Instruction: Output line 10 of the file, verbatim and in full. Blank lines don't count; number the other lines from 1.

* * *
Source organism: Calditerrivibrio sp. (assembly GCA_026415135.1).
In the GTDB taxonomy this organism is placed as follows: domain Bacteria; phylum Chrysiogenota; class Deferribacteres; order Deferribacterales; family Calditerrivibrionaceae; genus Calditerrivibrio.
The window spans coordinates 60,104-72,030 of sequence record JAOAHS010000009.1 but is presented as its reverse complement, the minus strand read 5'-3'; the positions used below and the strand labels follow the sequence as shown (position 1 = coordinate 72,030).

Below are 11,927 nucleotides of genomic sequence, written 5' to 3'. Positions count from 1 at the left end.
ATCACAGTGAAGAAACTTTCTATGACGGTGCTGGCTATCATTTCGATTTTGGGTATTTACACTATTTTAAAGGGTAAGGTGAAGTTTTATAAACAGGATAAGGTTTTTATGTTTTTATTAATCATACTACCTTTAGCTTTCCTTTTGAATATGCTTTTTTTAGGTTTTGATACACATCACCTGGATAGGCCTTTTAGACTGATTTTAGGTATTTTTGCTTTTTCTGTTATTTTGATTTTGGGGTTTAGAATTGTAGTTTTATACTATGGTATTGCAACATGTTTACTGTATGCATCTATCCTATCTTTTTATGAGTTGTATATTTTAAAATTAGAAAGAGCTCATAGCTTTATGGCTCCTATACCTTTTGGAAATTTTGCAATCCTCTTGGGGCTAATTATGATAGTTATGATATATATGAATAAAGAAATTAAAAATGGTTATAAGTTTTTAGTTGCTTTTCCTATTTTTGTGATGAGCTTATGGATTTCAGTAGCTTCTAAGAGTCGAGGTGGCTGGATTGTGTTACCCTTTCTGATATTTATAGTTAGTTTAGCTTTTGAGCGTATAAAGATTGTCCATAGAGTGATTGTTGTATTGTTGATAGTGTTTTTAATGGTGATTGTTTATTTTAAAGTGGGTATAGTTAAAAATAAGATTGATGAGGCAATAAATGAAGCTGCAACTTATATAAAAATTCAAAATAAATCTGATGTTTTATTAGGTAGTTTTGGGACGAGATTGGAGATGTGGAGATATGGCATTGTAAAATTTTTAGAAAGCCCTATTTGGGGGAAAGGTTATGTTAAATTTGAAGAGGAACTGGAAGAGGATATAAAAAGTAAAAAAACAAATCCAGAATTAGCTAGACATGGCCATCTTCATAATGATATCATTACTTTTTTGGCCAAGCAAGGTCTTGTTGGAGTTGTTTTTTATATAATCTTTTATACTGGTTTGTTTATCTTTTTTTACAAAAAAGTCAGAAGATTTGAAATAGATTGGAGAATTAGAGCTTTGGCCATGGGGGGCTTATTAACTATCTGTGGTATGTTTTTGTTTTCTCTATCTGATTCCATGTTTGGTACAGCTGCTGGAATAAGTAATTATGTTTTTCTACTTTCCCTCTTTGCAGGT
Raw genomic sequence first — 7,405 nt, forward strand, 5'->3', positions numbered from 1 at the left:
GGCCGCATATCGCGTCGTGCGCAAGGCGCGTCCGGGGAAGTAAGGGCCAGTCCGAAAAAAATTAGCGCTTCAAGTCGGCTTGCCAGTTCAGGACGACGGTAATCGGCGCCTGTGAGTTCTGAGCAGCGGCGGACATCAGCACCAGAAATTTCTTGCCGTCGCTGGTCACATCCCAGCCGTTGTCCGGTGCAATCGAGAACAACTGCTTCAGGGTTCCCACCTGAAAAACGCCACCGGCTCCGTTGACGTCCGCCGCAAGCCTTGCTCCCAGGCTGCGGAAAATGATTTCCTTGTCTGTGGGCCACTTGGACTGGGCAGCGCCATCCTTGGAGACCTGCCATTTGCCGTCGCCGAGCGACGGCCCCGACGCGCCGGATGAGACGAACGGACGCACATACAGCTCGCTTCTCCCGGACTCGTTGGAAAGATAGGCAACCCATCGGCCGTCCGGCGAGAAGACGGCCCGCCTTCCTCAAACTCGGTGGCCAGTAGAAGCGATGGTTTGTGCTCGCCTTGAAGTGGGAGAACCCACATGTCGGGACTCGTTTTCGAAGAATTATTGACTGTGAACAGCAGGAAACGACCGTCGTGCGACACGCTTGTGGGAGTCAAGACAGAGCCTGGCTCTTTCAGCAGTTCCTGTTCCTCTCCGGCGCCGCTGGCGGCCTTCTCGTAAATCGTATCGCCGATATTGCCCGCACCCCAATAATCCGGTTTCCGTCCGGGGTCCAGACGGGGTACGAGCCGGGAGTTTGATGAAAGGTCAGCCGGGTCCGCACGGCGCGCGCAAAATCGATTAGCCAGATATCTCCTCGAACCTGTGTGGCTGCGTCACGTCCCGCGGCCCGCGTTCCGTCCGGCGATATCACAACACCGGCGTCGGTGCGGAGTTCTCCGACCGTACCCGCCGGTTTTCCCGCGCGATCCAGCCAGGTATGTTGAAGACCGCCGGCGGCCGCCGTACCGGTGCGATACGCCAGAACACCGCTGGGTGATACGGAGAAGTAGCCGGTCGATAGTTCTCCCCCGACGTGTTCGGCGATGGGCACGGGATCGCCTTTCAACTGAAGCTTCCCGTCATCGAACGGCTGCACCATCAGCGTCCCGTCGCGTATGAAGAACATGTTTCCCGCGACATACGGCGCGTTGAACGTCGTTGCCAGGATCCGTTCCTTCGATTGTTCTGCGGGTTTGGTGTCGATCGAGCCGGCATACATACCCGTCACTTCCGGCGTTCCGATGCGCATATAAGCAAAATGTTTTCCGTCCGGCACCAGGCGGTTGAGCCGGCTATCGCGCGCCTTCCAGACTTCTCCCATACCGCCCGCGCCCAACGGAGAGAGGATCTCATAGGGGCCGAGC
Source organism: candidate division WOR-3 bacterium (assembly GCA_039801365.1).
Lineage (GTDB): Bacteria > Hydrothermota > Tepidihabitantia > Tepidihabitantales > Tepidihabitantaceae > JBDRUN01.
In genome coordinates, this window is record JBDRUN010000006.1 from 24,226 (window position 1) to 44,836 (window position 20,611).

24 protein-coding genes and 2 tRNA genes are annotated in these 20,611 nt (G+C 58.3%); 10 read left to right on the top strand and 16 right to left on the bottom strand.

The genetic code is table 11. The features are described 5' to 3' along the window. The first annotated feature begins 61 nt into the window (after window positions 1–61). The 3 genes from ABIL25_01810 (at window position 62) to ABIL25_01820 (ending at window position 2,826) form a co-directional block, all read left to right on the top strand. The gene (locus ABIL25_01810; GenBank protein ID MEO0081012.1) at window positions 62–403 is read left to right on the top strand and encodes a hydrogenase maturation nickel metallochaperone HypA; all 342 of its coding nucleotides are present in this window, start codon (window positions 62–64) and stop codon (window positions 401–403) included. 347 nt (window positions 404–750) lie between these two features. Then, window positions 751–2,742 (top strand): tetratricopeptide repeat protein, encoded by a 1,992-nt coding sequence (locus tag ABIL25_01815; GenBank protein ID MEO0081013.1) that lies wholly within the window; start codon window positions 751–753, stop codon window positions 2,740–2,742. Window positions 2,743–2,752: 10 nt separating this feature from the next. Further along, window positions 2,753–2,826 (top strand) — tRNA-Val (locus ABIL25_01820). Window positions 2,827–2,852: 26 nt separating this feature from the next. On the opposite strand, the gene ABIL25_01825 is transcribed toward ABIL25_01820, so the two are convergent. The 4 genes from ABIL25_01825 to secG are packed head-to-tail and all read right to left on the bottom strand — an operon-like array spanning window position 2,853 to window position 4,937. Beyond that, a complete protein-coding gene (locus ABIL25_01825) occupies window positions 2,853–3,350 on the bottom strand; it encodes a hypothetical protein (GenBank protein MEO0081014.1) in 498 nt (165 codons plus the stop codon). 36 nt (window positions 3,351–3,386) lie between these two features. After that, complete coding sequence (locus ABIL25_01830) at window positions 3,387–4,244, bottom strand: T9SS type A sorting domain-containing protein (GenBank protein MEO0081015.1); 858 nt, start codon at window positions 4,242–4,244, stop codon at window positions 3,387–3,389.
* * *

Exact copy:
In genome coordinates, this window is record JBDRUN010000006.1 from 24,226 (window position 1) to 44,836 (window position 20,611).